In principle, any variable could be chosen as an indicator and the set(s) of indicators could be composed of any types of indicators across the full-chain description. In practice, the generally relevant types of indicators, such as performance indicators can be somewhat predefined and even some detailed indicators can be defined in relation to commonly existing purposes and user needs. This kind of generality is also helpful in bringing coherence between the assessments.
On the generalizability of variables
Aim: Variables must be generalizable so that they can be used without additional knowledge of the context. In other words, the context must be described well enough inside the variable.
→ Because of this, the variables must be estimates about the truth, and not deliberate under- or overestimates. Biased estimates are common in risk assessment because usually the assessments want to avoid false negative results much more than false positive results. In other words, it is much worse if there is a risk and you don't find it than if there is no risk and you think there is.
- → Decisions may be based on risk aversion, but the estimates of variables must be best estimates, because you cannot know which decisions will be based on the variable.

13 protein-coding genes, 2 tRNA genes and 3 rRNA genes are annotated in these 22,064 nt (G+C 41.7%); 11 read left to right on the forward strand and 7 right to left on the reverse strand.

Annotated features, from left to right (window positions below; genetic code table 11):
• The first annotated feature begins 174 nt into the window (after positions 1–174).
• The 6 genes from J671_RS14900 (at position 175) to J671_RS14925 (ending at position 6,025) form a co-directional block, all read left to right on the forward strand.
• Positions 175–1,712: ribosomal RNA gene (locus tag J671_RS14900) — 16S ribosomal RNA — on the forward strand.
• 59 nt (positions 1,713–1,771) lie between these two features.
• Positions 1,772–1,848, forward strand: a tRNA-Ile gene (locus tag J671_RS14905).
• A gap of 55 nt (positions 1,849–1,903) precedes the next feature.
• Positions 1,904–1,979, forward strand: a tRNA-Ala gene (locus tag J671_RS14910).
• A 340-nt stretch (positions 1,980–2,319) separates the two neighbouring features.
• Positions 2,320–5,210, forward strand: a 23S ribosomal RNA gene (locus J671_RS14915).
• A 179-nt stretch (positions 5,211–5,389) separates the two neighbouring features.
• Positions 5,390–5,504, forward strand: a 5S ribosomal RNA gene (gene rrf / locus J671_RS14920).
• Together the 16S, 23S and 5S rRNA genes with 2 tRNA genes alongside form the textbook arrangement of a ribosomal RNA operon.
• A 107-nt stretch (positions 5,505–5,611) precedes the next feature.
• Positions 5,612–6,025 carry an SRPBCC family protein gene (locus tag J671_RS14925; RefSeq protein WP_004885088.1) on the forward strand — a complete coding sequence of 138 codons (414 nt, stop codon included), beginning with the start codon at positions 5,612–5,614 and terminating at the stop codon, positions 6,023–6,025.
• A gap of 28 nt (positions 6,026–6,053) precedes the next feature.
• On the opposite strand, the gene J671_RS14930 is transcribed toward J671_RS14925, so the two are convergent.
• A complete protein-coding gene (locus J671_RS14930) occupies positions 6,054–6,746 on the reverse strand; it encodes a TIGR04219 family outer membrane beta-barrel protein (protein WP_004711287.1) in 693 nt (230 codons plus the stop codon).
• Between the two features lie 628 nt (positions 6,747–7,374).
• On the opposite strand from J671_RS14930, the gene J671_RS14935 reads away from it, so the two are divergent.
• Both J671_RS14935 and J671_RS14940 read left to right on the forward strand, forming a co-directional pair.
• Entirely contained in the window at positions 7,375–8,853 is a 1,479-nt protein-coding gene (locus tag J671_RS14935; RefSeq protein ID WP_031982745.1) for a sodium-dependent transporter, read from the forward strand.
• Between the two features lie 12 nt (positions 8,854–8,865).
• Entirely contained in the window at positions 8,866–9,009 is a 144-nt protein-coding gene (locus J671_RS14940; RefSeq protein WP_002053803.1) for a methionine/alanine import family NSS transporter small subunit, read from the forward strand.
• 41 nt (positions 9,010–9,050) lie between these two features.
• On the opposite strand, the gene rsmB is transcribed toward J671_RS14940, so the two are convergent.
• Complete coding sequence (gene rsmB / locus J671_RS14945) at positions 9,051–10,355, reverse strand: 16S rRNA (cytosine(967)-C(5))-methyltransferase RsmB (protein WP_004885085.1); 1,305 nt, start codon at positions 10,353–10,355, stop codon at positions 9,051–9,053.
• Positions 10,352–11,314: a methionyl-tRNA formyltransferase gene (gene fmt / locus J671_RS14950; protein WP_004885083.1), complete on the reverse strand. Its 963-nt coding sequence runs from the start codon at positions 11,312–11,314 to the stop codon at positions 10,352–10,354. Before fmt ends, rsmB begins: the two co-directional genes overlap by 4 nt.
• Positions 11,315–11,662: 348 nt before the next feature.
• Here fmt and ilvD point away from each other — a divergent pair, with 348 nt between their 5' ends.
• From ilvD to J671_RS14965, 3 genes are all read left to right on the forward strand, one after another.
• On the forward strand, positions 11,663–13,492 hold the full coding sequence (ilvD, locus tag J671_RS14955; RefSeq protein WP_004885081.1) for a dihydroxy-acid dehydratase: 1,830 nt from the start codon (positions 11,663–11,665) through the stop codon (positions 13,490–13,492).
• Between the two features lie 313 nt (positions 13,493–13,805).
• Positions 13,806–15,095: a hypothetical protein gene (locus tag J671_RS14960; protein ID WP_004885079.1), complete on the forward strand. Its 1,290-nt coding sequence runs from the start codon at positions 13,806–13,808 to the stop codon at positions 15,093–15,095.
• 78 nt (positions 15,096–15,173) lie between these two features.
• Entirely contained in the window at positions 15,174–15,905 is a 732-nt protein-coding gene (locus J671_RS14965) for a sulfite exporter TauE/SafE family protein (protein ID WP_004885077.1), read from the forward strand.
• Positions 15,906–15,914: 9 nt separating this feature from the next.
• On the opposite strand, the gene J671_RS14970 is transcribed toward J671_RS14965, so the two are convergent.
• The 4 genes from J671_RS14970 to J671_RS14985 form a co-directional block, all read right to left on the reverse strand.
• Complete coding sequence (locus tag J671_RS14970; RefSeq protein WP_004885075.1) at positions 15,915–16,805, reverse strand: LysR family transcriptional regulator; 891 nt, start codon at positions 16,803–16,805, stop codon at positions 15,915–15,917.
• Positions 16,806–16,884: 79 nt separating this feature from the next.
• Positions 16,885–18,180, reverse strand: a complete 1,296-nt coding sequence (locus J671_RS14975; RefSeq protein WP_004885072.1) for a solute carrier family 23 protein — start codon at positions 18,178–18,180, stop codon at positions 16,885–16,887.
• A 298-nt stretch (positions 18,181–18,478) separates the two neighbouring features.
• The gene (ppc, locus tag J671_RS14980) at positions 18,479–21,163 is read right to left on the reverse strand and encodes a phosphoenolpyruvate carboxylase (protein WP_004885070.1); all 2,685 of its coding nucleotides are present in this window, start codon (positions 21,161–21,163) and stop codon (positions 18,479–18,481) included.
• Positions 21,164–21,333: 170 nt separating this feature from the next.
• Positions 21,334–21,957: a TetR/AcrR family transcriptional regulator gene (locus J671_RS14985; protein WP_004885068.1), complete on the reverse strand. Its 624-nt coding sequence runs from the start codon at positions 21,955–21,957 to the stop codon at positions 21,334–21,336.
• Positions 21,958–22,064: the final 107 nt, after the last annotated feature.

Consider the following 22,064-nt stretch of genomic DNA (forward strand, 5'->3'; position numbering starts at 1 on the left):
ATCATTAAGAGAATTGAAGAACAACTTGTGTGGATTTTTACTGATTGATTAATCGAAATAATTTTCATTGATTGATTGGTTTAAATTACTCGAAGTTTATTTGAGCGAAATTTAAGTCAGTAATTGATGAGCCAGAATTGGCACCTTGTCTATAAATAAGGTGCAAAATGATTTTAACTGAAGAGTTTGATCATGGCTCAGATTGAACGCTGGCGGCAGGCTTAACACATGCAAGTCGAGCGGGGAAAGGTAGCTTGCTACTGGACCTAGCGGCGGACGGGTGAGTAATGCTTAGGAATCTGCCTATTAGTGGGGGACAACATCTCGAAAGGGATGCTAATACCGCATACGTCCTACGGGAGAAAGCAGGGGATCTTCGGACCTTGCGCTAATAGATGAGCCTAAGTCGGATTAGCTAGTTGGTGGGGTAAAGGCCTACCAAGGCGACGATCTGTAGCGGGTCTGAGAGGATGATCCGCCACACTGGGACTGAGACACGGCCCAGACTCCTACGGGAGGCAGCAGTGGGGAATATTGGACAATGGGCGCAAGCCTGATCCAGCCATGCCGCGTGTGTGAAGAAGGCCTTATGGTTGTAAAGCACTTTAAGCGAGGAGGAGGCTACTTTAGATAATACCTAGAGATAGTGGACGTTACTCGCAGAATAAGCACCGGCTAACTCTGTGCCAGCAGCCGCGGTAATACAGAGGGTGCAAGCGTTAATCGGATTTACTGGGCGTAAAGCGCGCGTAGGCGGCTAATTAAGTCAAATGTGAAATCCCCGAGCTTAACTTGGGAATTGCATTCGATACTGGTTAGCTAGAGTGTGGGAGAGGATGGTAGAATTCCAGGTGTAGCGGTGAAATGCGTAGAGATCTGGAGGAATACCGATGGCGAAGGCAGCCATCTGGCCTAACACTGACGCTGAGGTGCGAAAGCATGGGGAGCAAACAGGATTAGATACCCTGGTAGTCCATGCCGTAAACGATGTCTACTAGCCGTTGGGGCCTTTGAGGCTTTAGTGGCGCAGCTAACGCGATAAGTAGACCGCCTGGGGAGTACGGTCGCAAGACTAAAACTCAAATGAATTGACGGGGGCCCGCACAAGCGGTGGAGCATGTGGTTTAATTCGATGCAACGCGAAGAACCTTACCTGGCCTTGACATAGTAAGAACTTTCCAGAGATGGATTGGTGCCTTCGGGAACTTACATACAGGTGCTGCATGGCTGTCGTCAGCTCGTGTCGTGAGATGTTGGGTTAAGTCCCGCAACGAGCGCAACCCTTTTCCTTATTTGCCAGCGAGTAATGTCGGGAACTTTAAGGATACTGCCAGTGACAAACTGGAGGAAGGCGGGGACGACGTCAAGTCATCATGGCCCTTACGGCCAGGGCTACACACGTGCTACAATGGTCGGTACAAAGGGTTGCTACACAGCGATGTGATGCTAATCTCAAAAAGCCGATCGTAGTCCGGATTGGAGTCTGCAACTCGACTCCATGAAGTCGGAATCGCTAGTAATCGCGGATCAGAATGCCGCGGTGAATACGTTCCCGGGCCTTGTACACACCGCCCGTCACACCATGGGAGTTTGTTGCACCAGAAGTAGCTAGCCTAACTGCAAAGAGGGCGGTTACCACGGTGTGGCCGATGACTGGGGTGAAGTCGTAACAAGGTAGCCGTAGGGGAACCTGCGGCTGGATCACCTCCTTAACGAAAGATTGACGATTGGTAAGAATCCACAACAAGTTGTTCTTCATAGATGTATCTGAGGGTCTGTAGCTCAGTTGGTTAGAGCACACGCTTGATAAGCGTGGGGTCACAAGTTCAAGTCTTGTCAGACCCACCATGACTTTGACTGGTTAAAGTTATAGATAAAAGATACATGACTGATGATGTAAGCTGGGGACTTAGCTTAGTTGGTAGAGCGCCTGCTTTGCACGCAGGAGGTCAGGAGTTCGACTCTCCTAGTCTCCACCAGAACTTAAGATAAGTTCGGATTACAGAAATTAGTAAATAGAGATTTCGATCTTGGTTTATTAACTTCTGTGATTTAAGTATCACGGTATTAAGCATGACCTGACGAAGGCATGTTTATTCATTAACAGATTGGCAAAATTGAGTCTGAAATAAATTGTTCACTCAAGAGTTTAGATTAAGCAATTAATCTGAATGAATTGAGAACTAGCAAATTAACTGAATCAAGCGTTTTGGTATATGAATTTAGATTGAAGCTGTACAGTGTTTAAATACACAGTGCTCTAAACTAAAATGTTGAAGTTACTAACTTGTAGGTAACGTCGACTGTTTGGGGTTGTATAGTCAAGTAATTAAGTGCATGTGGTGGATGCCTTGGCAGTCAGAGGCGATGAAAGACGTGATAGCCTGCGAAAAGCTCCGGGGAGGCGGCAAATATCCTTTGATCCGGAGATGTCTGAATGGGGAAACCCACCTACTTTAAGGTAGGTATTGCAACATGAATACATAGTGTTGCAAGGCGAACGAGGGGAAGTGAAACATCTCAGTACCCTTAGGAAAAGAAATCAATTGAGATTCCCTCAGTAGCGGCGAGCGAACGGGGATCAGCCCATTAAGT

Function in the pyrkilo method is a special case of a variable that has its parameters defined outside the variable itself. A simple example is variable Area of a rectangle, which is defined as Width*Height. This function can used within another variable, e.g. Area of Jouni's table, which is defined as Area of a rectangle(1.5 m, 0.8 m), and the result is 1.2 m2.
Note that any variable can be used as a function by replacing its original input parameters with other parameters.
Analytica to Mediawiki converter software converts Analytica models to Mediawiki code. Please note that Analytica files must be saved in xml-mode. Converter is available at:
This phase produces the descriptions of the attributes for all the included variables. The descriptions may be in the forms of e.g. text, tables, figures, hyperlinks, and computer code.